First and foremost, congratulations! If you are looking to build a sales development team, this means you’ve developed a product and have seen results.
Sales Development and marketing will be your two biggest drivers of client interest. In many ways you need to view them with the same lens: analyzing metrics every step of the way to optimize your efforts. Sales Development Reps (SDRs) will have the opportunity to grow within your company and become some of your most loyal employees and best Account Executives (AEs). By leveraging an SDR program, you will give your AE’s more qualified opportunities and have them focusing on what is most important, closing deals.
By setting up a repeatable outbound SDR process, you’ll get the data and insights needed to scale your outreach successfully. It will position your early SDRs as experts who will be able to teach it to new employees and assist in onboarding as you scale.
The Importance of a Scalable Outbound SDR Process
I’m currently the Director of Corporate Sales at Impact Radius, but I started my career as a member of Yelp’s first entry level sales class in their NYC office. In my career I’ve helped launch inside sales for LivingSocial and I helped build Yotpo’s entire outbound sales efforts from scratch. One of the first things I was told by the CEO when I started was, “Investors want to see that we can develop a scalable, repeatable outbound sales model.” It was something I’ve never forgotten and is still a piece of advice I carry with me today.
Most SDR articles will touch on the basics of how to build a team and the importance of the role. I’ll cover the basics but will also take a deeper dive into the necessary actions it takes to get buy-in from your employees and ensure you have a strong foundation. The more uniformed your approach, the better data you’ll receive to optimize your strategy.
Three Necessary Components for a Successful SDR Team:
- A uniformed scalable process (optimized by leveraging data and rep feedback)
- Training and constant coaching
- A horizontal line of communication
Welcoming new ideas and caring about your employees’ ideas will create a much stronger working environment. I cannot stress enough how important it is to leverage the talents of everyone around you, regardless of experience or tenure. If you are confident and comfortable in your position, you should never feel threatened by someone else in the organization. Having open lines of communication will only make your company stronger, and your process better. Your reps are on the front-lines. They will be able to identify areas of concern easier than a manager.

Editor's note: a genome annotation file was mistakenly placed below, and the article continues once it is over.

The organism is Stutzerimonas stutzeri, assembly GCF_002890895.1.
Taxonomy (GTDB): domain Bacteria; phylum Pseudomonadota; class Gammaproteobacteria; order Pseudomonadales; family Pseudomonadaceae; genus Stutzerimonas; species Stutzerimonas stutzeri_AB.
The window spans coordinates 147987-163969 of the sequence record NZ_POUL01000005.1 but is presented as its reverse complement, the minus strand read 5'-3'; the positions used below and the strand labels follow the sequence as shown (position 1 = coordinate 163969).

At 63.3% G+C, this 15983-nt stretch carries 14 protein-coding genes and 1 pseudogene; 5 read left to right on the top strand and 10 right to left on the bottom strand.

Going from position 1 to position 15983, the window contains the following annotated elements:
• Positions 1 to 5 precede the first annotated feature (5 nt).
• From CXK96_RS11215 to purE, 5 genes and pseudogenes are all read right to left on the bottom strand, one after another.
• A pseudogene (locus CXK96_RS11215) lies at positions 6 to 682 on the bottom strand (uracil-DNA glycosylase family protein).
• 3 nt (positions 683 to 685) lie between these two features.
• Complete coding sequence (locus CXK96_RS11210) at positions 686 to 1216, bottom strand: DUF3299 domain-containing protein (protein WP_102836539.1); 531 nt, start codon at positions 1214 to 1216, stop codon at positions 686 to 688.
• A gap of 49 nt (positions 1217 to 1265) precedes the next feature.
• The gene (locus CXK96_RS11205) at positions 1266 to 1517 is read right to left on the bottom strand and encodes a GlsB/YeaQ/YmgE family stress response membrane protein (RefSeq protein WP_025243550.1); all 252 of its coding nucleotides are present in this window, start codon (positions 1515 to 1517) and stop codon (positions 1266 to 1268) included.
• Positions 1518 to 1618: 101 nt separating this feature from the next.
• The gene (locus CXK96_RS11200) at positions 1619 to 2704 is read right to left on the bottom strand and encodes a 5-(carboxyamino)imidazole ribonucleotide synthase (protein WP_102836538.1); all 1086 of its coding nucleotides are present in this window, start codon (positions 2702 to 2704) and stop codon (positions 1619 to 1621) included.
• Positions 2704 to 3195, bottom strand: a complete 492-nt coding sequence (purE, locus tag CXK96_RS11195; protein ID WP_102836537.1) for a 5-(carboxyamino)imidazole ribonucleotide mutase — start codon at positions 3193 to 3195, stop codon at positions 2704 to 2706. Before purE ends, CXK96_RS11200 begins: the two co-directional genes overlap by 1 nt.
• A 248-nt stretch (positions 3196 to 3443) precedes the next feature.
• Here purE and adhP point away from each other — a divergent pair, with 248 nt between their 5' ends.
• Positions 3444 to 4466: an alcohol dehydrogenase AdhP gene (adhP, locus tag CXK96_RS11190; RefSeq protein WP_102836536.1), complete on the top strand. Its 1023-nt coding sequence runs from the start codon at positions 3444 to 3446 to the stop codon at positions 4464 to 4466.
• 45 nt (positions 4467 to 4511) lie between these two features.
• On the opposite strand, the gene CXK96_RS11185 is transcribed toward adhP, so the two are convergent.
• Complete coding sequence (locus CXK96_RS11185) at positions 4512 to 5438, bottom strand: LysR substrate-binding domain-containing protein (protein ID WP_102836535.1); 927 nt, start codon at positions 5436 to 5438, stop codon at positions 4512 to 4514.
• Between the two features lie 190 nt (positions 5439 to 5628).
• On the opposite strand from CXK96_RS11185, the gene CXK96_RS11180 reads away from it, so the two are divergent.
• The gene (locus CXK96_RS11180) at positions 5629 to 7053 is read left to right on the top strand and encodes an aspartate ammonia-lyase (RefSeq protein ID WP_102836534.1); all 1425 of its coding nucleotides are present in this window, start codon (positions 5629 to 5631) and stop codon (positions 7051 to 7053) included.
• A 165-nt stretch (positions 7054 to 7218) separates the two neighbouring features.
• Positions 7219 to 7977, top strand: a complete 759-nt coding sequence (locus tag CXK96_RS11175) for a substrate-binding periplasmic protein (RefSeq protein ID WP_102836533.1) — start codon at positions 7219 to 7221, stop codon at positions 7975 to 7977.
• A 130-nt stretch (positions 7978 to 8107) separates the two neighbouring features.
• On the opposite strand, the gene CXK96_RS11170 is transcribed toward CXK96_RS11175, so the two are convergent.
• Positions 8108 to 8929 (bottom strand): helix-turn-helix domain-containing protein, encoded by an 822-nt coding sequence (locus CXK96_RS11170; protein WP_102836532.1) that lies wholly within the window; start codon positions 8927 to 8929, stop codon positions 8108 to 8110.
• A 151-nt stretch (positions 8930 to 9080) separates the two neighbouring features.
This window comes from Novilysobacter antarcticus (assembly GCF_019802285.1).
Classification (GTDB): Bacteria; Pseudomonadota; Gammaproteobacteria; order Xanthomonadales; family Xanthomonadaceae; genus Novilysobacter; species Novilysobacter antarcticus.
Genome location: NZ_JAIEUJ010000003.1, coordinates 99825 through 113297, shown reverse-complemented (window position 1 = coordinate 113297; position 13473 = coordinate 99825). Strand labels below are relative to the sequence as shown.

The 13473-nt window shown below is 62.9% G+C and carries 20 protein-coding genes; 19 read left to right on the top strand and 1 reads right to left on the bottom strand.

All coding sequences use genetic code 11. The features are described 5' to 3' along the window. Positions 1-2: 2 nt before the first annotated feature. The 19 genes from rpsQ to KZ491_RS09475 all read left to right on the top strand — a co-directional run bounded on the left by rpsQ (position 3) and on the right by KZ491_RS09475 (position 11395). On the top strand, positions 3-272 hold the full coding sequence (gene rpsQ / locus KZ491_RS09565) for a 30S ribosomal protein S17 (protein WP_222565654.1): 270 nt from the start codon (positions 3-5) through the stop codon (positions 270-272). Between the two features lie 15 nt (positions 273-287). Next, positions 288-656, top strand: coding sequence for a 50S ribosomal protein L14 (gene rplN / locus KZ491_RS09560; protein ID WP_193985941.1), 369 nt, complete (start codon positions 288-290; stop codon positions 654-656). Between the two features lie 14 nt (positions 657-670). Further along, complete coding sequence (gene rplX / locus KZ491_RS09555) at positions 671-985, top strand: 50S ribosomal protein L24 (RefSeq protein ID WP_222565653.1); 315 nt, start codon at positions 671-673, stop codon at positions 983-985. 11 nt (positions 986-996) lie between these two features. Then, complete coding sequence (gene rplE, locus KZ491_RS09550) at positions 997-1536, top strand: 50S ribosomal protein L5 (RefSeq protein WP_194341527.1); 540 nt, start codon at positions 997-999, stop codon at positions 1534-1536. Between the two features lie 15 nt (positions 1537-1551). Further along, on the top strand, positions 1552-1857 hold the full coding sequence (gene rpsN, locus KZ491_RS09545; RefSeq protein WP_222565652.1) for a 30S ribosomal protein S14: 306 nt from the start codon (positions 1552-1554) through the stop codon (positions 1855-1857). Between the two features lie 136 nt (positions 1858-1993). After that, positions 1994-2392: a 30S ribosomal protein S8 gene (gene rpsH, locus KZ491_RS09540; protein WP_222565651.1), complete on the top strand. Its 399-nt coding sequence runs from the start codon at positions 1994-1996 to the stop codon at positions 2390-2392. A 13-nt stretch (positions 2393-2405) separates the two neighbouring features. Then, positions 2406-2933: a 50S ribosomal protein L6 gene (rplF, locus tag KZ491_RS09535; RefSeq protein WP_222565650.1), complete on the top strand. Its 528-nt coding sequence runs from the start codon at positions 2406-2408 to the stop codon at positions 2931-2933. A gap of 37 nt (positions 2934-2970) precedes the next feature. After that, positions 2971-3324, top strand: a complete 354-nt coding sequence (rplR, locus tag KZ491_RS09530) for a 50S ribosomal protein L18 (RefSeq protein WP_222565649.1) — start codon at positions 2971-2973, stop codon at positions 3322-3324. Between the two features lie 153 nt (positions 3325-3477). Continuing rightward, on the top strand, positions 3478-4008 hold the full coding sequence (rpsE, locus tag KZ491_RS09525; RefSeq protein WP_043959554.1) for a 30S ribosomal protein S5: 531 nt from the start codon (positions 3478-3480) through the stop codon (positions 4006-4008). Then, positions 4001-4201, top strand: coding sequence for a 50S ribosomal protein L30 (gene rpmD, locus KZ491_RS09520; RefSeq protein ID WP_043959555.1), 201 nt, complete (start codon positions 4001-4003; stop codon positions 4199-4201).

Determine Your Ideal Customer Profile (ICP)
From the start, it’s crucial you have a grasp of the problems your product solves and who your target market will be. This can adapt over time as you get more data, but in the beginning you need to identify an initial target market.
If you are tasked with building the team, I recommend you spend a minimum of three weeks in the role yourself. You should be cold calling, sending cold emails and continuing to figure out where you are having success before onboarding any new reps.
Start by compiling a list of target companies as well as the specific positions within those companies to outreach to. A common misstep of startups is to think they have the solution to everyone’s problem. Start with a narrow target audience and broaden it as you add features and functionality to your product.
Determine your Outreach Cadence / Leverage a Sales Automation Tool
Gauge the length of your sales cycle. Is your product meant to be transactional? Or are you selling a more complicated product to a higher level client? Knowing this information is crucial to determining the skill set you are looking for in a candidate and the approach needed to achieve success. It will help to determine the number of leads worked at a given time, the amount of outreach per lead, and whether you want to work one contact or multiple contacts at the same time. Knowing these will help give you insights into your top of funnel metrics.
Build a framework for outreach, and optimize the process as you get more data. Most public sales data reflects that it takes 5-12 forms of outreach before engaging a potential client. I’d recommend always building your framework to exceed that and you can optimize over time.
Make it a Repeatable Process
How long do you want to work a lead? How many emails are you sending? When are you sending them? When are you calling? Is there a point you punt or look for a new contact? Start with a basic framework and use your data to optimize the process over time.
Build your salesforce reports to have insights into what is working within the process. What is your best form of outreach? At what point are you making headway with a client? How many leads should an SDR be working at a given time? What is the amount of outreach they can do on a daily basis without the outreach becoming generic?
A Uniformed Logging Structure in your CRM
Uniformed logging ultimately leads to uniformed data. Make sure your outreach tool makes it simple for SDRs to log information correctly with the correct reports built in to gauge performance.
Don’t be afraid to hold a meeting or offer training sessions in order to perfect this process. It can be time consuming, but you want all of the members on your team to know how to operate the CRM properly.
Conceptualize Blueprinting and Prospecting Steps
Ask yourself: What are you looking for before doing outreach? If it’s just company and contact info, you won’t get very far. What are the key things you can identify by doing research that your product can solve for?